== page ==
Whoops. Just one day after launching a pilot program using self-driving cars to provide rides to its customers in San Francisco, Uber Technologies is in trouble with California regulators.

Why California regulators think Uber's pilot program is illegal

Just a few hours after Uber's self-driving Volvo XC90s went into service in San Francisco, California's Department of Motor Vehicles (DMV) sent the company a letter demanding that it immediately stop using the self-driving vehicles to pick up Uber customers. 

A Volvo XC90 equipped with Uber's prototype self-driving system in San Francisco. Image source: Uber Technologies.

California requires a special permit to put autonomous vehicles on its roads -- and Uber doesn't have one.

The letter, signed by the DMV's chief counsel, Brian Soublet, explains that the state's regulations "clearly establish that an autonomous vehicle may be tested on public roads only if the vehicle manufacturer, including anyone that installs autonomous technology on a vehicle, has obtained a permit to test such vehicles from the DMV."

It goes on to note that 20 companies have so far received permits to test autonomous vehicles on California's public roads and that "had Uber obtained an autonomous vehicle permit prior to [Wednesday], the company's launch would have been permissible."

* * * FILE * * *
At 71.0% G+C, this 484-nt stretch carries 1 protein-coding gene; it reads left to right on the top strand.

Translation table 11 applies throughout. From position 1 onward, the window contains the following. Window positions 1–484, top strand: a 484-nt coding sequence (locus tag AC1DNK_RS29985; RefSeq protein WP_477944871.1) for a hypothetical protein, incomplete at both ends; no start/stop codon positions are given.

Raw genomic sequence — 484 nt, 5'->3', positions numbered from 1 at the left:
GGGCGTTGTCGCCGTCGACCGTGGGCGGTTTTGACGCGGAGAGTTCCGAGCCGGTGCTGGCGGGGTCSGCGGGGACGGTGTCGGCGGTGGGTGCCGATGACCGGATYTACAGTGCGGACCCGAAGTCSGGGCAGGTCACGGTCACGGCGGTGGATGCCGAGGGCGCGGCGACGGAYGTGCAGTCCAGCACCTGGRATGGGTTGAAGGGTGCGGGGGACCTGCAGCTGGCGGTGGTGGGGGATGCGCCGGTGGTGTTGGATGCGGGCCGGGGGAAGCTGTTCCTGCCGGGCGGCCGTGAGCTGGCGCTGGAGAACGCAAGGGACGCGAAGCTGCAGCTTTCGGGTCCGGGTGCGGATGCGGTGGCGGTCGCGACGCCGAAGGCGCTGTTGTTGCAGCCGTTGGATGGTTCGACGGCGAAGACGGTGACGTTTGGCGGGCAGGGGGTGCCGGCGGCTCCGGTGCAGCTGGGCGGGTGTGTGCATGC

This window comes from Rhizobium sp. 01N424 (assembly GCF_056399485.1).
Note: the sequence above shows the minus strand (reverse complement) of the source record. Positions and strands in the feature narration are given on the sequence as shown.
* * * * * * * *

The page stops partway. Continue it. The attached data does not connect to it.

"However, it is illegal for the company to operate its self-driving vehicles on public roads until it receives an autonomous vehicle testing permit. Any action by Uber to continue the operation of vehicles equipped with autonomous technology on public streets in California must cease until Uber complies." [Emphasis added.]

Did Uber take its self-driving cars off the road after receiving the letter? 

Apparently not. According to an Associated Press report, Volvo XC90s equipped with Uber's distinctive self-driving sensors were seen on San Francisco streets on Wednesday night, hours after the letter was released. 

What does Uber say?

As of this writing, Uber has yet to publicly respond to the DMV's letter. But in a blog post released on Wednesday morning, before the letter was sent, Uber seemed to anticipated the controversy. 

In the post, the company argued that it doesn't need a testing permit because its cars have human drivers closely monitoring them as they drive -- and because other U.S. locations, including Pittsburgh (where Uber's pilot began), "have recognized that complex rules and requirements could have the unintended consequence of slowing innovation."

In other words, Uber didn't just forget to file the permit application. It seems to see itself as trying to strike a blow for freedom in its home state -- or at least that's what it is saying.

What's required to get one of these permits?

The requirements aren't onerous. The company applying has to show proof of insurance, agree that it will have a human driver ready to take over control of the vehicle if needed, and pay a $150 fee. 

It wouldn't be a big deal for Uber to do any of that. But the rules require that the permit holder must report all crashes and every instance in which a human driver takes over during testing to the state -- and all of that information becomes public. 

If Uber can avoid making those reports, it might have a competitive advantage over the companies that do report. That's probably the real reason why Uber didn't want to register. 

How is California likely to react to Uber's refusal?

Not well. I expect that if Uber doesn't backtrack quickly, the DMV will take the company to court and force it to comply. A fine will probably be levied. 

The Associated Press reported that Uber and the DMV are set to meet late on Thursday. We'll see if they can come to terms.